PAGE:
Possibly post-apocalyptic, in any case the characters wake up from what may be suspended animation into a common area. I think they may be fed some kind of artificially constituted food and one of the pairs involves a "childlike" non-sexed woman and a handsome guy. I read this in the past decade, but unfortunately further details are not in mind.

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    Is that "non-sexed" as in "never had sex"? As in "has no evident gender?"
    – FuzzyBoots
    May 11, 2018 at 11:27
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    Sorry, "childlike" is the only specific phrase I remember, but she was described as not particularly curvy, boyish-looking (though that phrase was not used), low sexual dimorphism in that sense.
    – a.gstevens
    May 11, 2018 at 16:35

2 Answers 2


I found what I was looking for buy searching for 'science fiction books where aliens save humans' on Google. The result I looked at 8 Books About First Contacts and Alien Encounters had "Lilith's Brood" by Octavia E. Butler as the first in the list. The name of the aliens mentioned in the summary, the Oankali, helped jog my memory.


It is possible that you are describing the story "Think Blue, Count Two" by Cordwainer Smith. A ship-load of especially good-looking people are sent to the colony Wereld Schemering to improve their gene pool. The passengers are asleep for the long sub-light voyage, but several of them are woken up partway through the story to deal with some technical difficulties.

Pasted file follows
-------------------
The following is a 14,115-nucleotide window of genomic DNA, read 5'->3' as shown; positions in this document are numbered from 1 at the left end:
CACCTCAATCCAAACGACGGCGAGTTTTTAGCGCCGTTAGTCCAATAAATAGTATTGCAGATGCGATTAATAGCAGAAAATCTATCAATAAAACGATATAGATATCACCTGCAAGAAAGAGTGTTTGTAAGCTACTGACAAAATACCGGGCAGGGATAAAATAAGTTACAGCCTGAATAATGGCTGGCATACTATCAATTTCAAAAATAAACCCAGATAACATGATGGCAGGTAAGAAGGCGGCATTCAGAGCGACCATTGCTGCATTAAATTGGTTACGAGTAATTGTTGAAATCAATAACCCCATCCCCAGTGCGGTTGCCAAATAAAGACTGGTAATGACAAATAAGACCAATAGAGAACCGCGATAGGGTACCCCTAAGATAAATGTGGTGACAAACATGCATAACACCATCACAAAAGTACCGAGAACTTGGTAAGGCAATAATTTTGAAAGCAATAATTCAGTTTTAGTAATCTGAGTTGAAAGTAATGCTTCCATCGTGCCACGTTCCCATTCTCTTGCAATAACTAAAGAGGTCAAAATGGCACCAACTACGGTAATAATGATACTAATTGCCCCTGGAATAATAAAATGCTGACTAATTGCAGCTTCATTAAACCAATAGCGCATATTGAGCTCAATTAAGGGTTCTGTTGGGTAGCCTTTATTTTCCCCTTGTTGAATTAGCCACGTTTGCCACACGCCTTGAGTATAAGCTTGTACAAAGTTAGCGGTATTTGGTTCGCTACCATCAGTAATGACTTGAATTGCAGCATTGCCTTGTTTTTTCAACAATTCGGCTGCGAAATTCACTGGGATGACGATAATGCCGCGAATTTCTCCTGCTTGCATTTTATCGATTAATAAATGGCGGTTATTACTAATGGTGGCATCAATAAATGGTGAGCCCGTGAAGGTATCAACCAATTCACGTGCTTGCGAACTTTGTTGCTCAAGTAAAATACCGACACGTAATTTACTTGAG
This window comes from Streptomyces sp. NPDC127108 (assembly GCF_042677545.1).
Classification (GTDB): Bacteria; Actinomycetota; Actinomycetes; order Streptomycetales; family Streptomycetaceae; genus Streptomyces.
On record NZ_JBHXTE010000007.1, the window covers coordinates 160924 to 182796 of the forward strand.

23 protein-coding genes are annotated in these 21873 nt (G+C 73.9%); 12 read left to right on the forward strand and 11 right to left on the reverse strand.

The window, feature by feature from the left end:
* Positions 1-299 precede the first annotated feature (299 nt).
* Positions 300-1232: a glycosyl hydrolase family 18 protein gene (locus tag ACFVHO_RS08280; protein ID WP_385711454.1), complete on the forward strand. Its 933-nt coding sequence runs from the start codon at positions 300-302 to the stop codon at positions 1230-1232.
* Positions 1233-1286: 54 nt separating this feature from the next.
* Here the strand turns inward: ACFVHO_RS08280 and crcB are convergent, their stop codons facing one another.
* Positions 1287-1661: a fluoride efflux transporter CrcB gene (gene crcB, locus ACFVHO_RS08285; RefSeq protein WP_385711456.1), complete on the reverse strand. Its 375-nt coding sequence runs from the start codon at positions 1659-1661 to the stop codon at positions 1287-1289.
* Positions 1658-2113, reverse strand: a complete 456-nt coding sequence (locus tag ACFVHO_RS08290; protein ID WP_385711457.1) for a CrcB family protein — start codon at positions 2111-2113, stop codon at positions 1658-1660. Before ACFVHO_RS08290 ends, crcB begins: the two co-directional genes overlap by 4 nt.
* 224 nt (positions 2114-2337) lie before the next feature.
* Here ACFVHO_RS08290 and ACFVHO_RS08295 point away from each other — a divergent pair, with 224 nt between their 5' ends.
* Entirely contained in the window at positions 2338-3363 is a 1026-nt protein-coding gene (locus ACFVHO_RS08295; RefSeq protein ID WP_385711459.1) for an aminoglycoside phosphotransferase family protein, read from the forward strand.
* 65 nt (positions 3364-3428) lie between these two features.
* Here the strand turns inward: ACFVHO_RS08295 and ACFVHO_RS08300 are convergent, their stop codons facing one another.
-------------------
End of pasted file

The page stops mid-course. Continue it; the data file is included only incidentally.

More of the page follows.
The protagonist is Veesey-koosey, a teen-aged girl who, unlike most of the sleeping people, is not trained with any skills.

She had a Daughter Potential of 999.999, meaning that any normal adult of either sex could and would accept her as a daughter after a few minutes of relationship. She had no skill in herself, no learning, no trained capacities. But she could re-motivate almost anyone older than herself, and she showed a probability of making that re-motivated person put up a gigantic fight for life. For her sake. And secondarily the adopter's.

She becomes sweethearts with one of the other woken passengers, although he later regrets it when he realizes how much Veesey is still a child.

  • Interesting and certainly along the lines of what I am thinking of, but the book I read was more recent and a complete novel, I believe. Perhaps the scene I am describing is only the first part of the story. Somehow these people were extracted from their daily lives and put on an alien structure. Sorry, I wish I could remember more.
    – a.gstevens
    May 11, 2018 at 16:38

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